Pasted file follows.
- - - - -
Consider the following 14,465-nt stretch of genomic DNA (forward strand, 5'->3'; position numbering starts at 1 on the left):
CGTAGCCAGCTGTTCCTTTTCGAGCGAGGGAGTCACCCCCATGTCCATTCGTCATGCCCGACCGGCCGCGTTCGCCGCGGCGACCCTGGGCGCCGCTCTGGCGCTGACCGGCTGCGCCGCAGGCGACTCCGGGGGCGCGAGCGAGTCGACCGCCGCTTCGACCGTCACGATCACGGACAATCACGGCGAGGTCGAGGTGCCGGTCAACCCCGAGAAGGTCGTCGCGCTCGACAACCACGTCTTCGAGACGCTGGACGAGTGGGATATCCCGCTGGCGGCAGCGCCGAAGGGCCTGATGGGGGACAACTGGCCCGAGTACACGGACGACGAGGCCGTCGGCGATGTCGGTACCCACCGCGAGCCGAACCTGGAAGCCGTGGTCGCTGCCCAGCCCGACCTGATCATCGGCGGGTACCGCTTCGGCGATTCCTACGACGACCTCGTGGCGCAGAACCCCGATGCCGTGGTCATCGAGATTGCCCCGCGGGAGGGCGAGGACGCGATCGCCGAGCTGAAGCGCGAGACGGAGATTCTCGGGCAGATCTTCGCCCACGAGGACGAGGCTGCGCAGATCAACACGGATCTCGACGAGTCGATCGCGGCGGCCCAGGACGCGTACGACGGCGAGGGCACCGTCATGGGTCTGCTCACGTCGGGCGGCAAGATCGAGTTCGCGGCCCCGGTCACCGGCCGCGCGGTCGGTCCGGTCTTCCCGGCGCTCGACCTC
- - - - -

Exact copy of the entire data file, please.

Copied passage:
Consider the following 14,465-nt stretch of genomic DNA (forward strand, 5'->3'; position numbering starts at 1 on the left):
CGTAGCCAGCTGTTCCTTTTCGAGCGAGGGAGTCACCCCCATGTCCATTCGTCATGCCCGACCGGCCGCGTTCGCCGCGGCGACCCTGGGCGCCGCTCTGGCGCTGACCGGCTGCGCCGCAGGCGACTCCGGGGGCGCGAGCGAGTCGACCGCCGCTTCGACCGTCACGATCACGGACAATCACGGCGAGGTCGAGGTGCCGGTCAACCCCGAGAAGGTCGTCGCGCTCGACAACCACGTCTTCGAGACGCTGGACGAGTGGGATATCCCGCTGGCGGCAGCGCCGAAGGGCCTGATGGGGGACAACTGGCCCGAGTACACGGACGACGAGGCCGTCGGCGATGTCGGTACCCACCGCGAGCCGAACCTGGAAGCCGTGGTCGCTGCCCAGCCCGACCTGATCATCGGCGGGTACCGCTTCGGCGATTCCTACGACGACCTCGTGGCGCAGAACCCCGATGCCGTGGTCATCGAGATTGCCCCGCGGGAGGGCGAGGACGCGATCGCCGAGCTGAAGCGCGAGACGGAGATTCTCGGGCAGATCTTCGCCCACGAGGACGAGGCTGCGCAGATCAACACGGATCTCGACGAGTCGATCGCGGCGGCCCAGGACGCGTACGACGGCGAGGGCACCGTCATGGGTCTGCTCACGTCGGGCGGCAAGATCGAGTTCGCGGCCCCGGTCACCGGCCGCGCGGTCGGTCCGGTCTTCCCGGCGCTCGACCTC